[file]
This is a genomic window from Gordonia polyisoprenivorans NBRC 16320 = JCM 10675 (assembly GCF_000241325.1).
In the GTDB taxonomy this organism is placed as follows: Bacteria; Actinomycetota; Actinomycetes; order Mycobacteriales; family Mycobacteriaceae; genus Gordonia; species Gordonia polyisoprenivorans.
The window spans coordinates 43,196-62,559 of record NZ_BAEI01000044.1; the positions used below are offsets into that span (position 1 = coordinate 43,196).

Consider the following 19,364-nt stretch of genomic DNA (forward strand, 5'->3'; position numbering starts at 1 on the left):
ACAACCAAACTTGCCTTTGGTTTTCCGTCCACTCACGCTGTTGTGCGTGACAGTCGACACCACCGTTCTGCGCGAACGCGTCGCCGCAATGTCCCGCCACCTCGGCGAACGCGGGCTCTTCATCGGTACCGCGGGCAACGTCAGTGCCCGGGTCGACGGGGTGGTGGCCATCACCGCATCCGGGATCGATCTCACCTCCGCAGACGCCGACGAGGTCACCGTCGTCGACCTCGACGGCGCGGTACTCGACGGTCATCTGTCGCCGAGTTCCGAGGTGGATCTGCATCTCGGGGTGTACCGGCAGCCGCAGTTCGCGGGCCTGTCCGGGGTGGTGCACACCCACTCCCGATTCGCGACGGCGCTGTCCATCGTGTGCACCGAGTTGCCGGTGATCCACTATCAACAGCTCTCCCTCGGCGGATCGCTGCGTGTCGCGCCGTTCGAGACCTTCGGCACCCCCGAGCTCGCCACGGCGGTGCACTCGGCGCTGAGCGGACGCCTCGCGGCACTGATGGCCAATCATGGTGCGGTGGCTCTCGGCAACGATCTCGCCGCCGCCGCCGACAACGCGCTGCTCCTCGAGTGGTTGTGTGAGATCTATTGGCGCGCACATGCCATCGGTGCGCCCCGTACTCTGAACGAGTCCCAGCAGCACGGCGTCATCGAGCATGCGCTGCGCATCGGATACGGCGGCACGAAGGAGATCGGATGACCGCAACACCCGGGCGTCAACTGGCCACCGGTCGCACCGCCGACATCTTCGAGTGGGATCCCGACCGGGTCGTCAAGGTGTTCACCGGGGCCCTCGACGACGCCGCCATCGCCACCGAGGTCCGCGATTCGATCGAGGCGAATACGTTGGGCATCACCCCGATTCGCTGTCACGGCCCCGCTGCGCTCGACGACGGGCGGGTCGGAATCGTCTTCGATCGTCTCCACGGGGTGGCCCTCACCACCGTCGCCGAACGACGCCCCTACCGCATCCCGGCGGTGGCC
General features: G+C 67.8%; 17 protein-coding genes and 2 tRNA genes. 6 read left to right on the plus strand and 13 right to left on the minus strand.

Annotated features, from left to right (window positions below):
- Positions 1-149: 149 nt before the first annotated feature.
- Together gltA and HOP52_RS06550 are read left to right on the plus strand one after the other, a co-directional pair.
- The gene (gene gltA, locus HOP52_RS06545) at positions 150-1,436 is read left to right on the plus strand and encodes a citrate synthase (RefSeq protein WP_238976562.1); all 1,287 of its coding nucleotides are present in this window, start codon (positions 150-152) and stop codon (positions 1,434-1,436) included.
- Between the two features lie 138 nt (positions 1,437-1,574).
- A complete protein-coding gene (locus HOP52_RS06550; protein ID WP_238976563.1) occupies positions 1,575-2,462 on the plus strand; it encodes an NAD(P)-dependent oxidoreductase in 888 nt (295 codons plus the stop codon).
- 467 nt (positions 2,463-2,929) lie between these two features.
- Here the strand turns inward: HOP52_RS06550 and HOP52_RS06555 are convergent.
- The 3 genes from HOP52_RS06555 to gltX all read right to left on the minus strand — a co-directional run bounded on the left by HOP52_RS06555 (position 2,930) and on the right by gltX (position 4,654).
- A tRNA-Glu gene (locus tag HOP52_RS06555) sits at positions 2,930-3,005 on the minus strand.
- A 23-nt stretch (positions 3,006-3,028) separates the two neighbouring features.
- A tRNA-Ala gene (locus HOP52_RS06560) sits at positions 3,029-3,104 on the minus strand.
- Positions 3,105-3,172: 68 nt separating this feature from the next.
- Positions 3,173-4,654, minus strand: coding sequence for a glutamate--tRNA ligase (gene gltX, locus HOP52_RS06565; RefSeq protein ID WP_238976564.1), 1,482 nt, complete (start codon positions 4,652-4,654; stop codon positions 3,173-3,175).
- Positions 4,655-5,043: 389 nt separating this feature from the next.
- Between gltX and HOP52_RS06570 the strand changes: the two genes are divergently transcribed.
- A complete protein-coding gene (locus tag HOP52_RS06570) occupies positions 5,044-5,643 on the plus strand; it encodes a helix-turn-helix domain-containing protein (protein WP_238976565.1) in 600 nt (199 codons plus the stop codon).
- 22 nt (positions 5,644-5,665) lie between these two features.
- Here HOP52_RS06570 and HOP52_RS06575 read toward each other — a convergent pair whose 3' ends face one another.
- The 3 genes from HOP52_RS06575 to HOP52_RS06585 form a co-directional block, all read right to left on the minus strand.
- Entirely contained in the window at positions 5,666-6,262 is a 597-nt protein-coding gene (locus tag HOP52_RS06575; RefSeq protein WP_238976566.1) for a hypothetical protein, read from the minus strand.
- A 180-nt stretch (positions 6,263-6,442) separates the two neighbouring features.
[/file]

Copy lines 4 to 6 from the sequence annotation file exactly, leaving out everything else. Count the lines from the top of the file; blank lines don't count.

Consider the following 19,364-nt stretch of genomic DNA (forward strand, 5'->3'; position numbering starts at 1 on the left):
ACAACCAAACTTGCCTTTGGTTTTCCGTCCACTCACGCTGTTGTGCGTGACAGTCGACACCACCGTTCTGCGCGAACGCGTCGCCGCAATGTCCCGCCACCTCGGCGAACGCGGGCTCTTCATCGGTACCGCGGGCAACGTCAGTGCCCGGGTCGACGGGGTGGTGGCCATCACCGCATCCGGGATCGATCTCACCTCCGCAGACGCCGACGAGGTCACCGTCGTCGACCTCGACGGCGCGGTACTCGACGGTCATCTGTCGCCGAGTTCCGAGGTGGATCTGCATCTCGGGGTGTACCGGCAGCCGCAGTTCGCGGGCCTGTCCGGGGTGGTGCACACCCACTCCCGATTCGCGACGGCGCTGTCCATCGTGTGCACCGAGTTGCCGGTGATCCACTATCAACAGCTCTCCCTCGGCGGATCGCTGCGTGTCGCGCCGTTCGAGACCTTCGGCACCCCCGAGCTCGCCACGGCGGTGCACTCGGCGCTGAGCGGACGCCTCGCGGCACTGATGGCCAATCATGGTGCGGTGGCTCTCGGCAACGATCTCGCCGCCGCCGCCGACAACGCGCTGCTCCTCGAGTGGTTGTGTGAGATCTATTGGCGCGCACATGCCATCGGTGCGCCCCGTACTCTGAACGAGTCCCAGCAGCACGGCGTCATCGAGCATGCGCTGCGCATCGGATACGGCGGCACGAAGGAGATCGGATGACCGCAACACCCGGGCGTCAACTGGCCACCGGTCGCACCGCCGACATCTTCGAGTGGGATCCCGACCGGGTCGTCAAGGTGTTCACCGGGGCCCTCGACGACGCCGCCATCGCCACCGAGGTCCGCGATTCGATCGAGGCGAATACGTTGGGCATCACCCCGATTCGCTGTCACGGCCCCGCTGCGCTCGACGACGGGCGGGTCGGAATCGTCTTCGATCGTCTCCACGGGGTGGCCCTCACCACCGTCGCCGAACGACGCCCCTACCGCATCCCGGCGGTGGCC
General features: G+C 67.8%; 17 protein-coding genes and 2 tRNA genes. 6 read left to right on the plus strand and 13 right to left on the minus strand.